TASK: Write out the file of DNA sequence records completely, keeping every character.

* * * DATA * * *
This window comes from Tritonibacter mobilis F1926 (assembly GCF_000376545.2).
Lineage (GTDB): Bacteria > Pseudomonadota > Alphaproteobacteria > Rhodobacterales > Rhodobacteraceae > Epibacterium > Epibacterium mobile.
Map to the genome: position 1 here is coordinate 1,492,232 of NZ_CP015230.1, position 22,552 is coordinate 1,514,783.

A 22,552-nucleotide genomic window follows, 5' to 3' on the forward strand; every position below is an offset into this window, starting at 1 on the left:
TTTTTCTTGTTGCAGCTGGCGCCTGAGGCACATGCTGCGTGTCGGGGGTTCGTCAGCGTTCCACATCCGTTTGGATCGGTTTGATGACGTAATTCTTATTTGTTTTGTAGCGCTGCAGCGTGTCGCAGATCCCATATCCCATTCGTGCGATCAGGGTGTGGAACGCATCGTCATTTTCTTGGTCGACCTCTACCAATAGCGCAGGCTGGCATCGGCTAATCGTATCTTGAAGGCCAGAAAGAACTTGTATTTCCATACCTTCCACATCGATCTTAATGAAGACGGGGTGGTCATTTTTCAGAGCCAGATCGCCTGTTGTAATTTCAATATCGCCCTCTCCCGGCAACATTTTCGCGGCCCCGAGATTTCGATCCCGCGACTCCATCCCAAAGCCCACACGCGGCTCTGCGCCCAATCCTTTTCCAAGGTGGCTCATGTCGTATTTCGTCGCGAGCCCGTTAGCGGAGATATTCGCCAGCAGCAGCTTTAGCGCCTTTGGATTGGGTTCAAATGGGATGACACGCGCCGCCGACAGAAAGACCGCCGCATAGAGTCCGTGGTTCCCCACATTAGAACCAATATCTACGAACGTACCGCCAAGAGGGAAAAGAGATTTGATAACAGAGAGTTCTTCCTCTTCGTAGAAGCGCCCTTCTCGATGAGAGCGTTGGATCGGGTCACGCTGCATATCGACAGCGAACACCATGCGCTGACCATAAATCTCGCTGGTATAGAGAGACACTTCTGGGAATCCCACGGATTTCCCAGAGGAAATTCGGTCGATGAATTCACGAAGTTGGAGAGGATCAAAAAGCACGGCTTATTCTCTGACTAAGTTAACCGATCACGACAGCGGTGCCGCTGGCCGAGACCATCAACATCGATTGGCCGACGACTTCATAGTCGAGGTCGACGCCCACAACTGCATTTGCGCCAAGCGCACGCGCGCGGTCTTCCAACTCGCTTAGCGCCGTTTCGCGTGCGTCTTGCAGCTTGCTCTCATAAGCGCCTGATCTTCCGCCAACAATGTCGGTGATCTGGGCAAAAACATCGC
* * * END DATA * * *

This window comes from Tritonibacter mobilis F1926 (assembly GCF_000376545.2).
Lineage (GTDB): Bacteria > Pseudomonadota > Alphaproteobacteria > Rhodobacterales > Rhodobacteraceae > Epibacterium > Epibacterium mobile.
Map to the genome: position 1 here is coordinate 1,492,232 of NZ_CP015230.1, position 22,552 is coordinate 1,514,783.

A 22,552-nucleotide genomic window follows, 5' to 3' on the forward strand; every position below is an offset into this window, starting at 1 on the left:
TTTTTCTTGTTGCAGCTGGCGCCTGAGGCACATGCTGCGTGTCGGGGGTTCGTCAGCGTTCCACATCCGTTTGGATCGGTTTGATGACGTAATTCTTATTTGTTTTGTAGCGCTGCAGCGTGTCGCAGATCCCATATCCCATTCGTGCGATCAGGGTGTGGAACGCATCGTCATTTTCTTGGTCGACCTCTACCAATAGCGCAGGCTGGCATCGGCTAATCGTATCTTGAAGGCCAGAAAGAACTTGTATTTCCATACCTTCCACATCGATCTTAATGAAGACGGGGTGGTCATTTTTCAGAGCCAGATCGCCTGTTGTAATTTCAATATCGCCCTCTCCCGGCAACATTTTCGCGGCCCCGAGATTTCGATCCCGCGACTCCATCCCAAAGCCCACACGCGGCTCTGCGCCCAATCCTTTTCCAAGGTGGCTCATGTCGTATTTCGTCGCGAGCCCGTTAGCGGAGATATTCGCCAGCAGCAGCTTTAGCGCCTTTGGATTGGGTTCAAATGGGATGACACGCGCCGCCGACAGAAAGACCGCCGCATAGAGTCCGTGGTTCCCCACATTAGAACCAATATCTACGAACGTACCGCCAAGAGGGAAAAGAGATTTGATAACAGAGAGTTCTTCCTCTTCGTAGAAGCGCCCTTCTCGATGAGAGCGTTGGATCGGGTCACGCTGCATATCGACAGCGAACACCATGCGCTGACCATAAATCTCGCTGGTATAGAGAGACACTTCTGGGAATCCCACGGATTTCCCAGAGGAAATTCGGTCGATGAATTCACGAAGTTGGAGAGGATCAAAAAGCACGGCTTATTCTCTGACTAAGTTAACCGATCACGACAGCGGTGCCGCTGGCCGAGACCATCAACATCGATTGGCCGACGACTTCATAGTCGAGGTCGACGCCCACAACTGCATTTGCGCCAAGCGCACGCGCGCGGTCTTCCAACTCGCTTAGCGCCGTTTCGCGTGCGTCTTGCAGCTTGCTCTCATAAGCGCCTGATCTTCCGCCAACAATGTCGGTGATCTGGGCAAAAACATCGC